Lasagna was selected as a full-scale remedy for source area TCE at SWMU 91 and operated for two years following deployment (from 1999 to 2001). The technology was applied to approximately 10,000 cubic yards of low-permeability contaminated UCRS soil containing up to 1,500 mg/kg TCE (indicative of DNAPL). Pilot and full-scale systems reduced TCE soil concentrations from 1,500 mg/kg to 4.5 mg/kg; average TCE soil concentrations were reduced from 84 mg/kg to 0.38 mg/kg. The full-scale technique was more than 90% effective in reducing source TCE, achieved regulatory objectives, and reduced costs by approximately 1/3 compared to identified alternatives.
Electrical resistive heating (ERH) was identified to remediate the primary and secondary source contamination associated with Building C-400. This technology heats the subsurface by applying an electric current between electrodes networked in the target volume. Heat is generated from the resistance to current flow, which increases the vapor pressure and volatility of solvents such as TCE. Volatilized contaminants are then captured using soil vapor extraction (SVE) wells along with groundwater/steam extraction wells. In 2003, PGDP performed a successful small-scale pilot test of ERH and demonstrated that significant amounts of TCE mass could be removed from both the UCRS and the RGA near Building C-400. However, the high hydraulic conductivity in some portions of the RGA (about 425 feet/day) limited the ability to heat the base of the aquifer because the inflow of water. The pilot test results highlighted the need to carefully design ERH for PGDP to make sure that all parts of the RGA could be heated to target temperatures (especially the RGA-McNairy interface in locations, where TCE penetrated to the bottom of the RGA and into the upper portion of the McNairy).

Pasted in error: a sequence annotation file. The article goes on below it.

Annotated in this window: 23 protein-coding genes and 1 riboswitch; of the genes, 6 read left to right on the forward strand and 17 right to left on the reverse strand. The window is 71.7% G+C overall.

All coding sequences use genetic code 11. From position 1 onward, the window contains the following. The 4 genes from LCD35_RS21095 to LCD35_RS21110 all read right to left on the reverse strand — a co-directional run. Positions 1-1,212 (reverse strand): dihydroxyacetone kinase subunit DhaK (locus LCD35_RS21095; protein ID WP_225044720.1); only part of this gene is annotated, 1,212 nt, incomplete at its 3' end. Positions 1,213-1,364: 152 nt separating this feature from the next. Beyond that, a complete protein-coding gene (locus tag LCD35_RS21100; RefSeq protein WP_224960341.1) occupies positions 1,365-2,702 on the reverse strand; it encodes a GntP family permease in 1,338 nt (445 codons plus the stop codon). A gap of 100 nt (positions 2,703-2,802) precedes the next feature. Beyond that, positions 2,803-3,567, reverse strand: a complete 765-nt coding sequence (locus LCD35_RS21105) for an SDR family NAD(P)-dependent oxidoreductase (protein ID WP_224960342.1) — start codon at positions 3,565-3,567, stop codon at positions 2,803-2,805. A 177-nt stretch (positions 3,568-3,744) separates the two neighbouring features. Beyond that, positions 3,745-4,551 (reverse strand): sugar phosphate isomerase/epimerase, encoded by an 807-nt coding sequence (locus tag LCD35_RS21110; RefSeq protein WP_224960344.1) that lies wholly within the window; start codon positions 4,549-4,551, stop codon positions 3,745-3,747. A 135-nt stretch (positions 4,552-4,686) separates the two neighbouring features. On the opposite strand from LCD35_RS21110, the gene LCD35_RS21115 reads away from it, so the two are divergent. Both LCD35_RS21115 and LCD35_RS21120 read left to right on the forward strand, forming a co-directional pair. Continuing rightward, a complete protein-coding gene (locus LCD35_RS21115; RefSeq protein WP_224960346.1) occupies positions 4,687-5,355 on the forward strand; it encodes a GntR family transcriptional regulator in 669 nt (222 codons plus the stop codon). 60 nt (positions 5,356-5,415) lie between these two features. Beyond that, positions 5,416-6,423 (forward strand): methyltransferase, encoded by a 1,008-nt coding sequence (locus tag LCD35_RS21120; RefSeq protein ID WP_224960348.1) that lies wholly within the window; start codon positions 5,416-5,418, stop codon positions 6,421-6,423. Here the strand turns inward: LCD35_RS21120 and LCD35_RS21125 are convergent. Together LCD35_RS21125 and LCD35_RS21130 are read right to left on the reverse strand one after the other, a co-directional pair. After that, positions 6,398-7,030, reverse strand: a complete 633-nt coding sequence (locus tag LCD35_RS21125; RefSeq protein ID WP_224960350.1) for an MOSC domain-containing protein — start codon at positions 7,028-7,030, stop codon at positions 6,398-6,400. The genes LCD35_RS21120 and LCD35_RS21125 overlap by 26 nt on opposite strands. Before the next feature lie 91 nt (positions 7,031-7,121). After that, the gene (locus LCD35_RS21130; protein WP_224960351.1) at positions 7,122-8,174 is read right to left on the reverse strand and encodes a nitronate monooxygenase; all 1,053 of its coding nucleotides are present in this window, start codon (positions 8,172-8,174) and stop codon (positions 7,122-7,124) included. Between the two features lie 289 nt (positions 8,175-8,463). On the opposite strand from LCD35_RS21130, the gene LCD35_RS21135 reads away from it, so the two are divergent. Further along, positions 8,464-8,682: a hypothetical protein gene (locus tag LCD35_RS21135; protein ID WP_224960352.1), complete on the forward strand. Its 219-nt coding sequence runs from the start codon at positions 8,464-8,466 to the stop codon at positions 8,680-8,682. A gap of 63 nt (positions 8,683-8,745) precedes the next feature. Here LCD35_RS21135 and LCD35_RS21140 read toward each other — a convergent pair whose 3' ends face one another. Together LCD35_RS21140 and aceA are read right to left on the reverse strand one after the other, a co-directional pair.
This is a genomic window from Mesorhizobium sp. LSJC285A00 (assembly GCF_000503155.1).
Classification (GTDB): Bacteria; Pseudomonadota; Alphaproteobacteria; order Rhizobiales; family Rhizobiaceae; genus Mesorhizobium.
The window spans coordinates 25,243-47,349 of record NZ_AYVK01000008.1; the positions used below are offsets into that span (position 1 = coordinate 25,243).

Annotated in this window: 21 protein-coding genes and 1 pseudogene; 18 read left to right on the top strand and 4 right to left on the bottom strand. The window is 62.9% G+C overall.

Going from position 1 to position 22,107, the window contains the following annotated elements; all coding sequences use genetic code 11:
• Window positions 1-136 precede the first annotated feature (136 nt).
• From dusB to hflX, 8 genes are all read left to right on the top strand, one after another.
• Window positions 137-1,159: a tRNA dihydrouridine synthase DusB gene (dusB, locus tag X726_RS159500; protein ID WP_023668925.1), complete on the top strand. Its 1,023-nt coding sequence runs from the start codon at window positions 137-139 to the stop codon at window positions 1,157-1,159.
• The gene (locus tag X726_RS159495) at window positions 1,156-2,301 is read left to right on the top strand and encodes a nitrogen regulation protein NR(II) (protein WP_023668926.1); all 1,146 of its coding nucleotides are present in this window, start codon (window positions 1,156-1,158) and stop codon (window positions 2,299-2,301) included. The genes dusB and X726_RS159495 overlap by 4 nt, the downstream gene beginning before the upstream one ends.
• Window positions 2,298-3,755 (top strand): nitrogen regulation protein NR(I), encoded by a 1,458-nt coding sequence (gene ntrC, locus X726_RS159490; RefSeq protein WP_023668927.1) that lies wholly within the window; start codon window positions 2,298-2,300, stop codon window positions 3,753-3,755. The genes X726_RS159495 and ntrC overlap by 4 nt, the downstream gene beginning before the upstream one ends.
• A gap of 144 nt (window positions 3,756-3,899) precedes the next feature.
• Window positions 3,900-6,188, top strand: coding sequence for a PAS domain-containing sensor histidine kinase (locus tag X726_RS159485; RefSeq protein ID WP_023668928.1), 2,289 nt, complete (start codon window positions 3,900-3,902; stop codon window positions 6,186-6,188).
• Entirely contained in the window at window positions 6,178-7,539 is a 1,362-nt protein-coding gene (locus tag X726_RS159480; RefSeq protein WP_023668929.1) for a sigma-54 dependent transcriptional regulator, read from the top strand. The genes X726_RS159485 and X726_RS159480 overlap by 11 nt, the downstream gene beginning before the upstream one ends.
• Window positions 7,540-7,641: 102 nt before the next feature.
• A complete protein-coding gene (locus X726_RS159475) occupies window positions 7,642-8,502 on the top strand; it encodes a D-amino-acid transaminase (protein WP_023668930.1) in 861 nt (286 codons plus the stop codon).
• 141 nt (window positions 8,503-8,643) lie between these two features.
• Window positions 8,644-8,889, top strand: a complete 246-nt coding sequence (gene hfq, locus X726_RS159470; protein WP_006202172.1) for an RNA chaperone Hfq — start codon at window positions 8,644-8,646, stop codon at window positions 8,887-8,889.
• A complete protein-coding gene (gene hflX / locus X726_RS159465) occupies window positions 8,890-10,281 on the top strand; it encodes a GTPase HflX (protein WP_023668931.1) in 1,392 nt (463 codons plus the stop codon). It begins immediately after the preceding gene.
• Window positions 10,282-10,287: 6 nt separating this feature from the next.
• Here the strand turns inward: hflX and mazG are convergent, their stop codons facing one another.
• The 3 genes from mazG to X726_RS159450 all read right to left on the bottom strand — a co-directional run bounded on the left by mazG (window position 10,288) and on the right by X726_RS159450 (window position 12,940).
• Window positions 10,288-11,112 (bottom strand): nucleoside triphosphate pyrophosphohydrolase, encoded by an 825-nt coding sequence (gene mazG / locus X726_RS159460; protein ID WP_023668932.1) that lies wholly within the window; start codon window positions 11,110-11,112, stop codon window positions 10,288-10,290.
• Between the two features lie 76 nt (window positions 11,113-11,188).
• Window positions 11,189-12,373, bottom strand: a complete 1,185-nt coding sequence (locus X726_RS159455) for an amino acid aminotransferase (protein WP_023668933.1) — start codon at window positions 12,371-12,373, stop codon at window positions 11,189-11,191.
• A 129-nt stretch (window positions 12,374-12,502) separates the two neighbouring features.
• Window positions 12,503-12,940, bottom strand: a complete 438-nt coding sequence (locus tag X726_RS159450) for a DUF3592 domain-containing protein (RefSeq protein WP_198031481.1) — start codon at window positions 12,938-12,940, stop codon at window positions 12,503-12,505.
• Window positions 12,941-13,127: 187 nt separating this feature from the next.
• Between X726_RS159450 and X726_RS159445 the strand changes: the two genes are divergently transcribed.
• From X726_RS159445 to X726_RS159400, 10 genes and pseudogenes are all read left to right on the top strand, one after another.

Based on the success of the pilot demonstration, the FFA Core Team selected ERH for full-scale application at the C-400 Cleaning Building. ERH remediation is being performed as a CERCLA §121 Interim Action. The FFA Core Team has emphasized that the C-400 CERCLA Interim Action will mitigate the dominant contaminant sources in the UCRS, RGA and McNairy; this Interim Action is a crucial component and an early focus of PGDP groundwater activities. According to the ROD, the C-400 CERCLA Interim Action has the following site objectives and expectations:
- Contribute to the final remediation of the Groundwater OU by removing a significant portion of the contaminant mass of TCE and other VOCs at the C-400 Cleaning Building.
- Reduce the time that TCE concentration in groundwater remains above the MCL, and meet the statutory preference for attaining permanent solutions through treatment.
- Satisfy the requirements set forth in 40 CFR 430(f)(1)(ii) for interim measures that will become part of the total remedial action that will attain ARARs. As an interim measure, it is not expected to meet MCLs.
- Be cost-effective, based upon the estimates available at the time of the ROD.
- Permanently remove a significant portion of TCE near the C-400 Cleaning Building area through treatment. Hazardous substances, pollutants or contaminants will remain on site at levels precluding unlimited use and unrestricted exposure.
- Meet CERCLA’s preference for remedies that employ treatment as a principal element of the remedy and permanently and significantly reduce toxicity, mobility, or volume of hazardous substances, pollutants, or contaminants.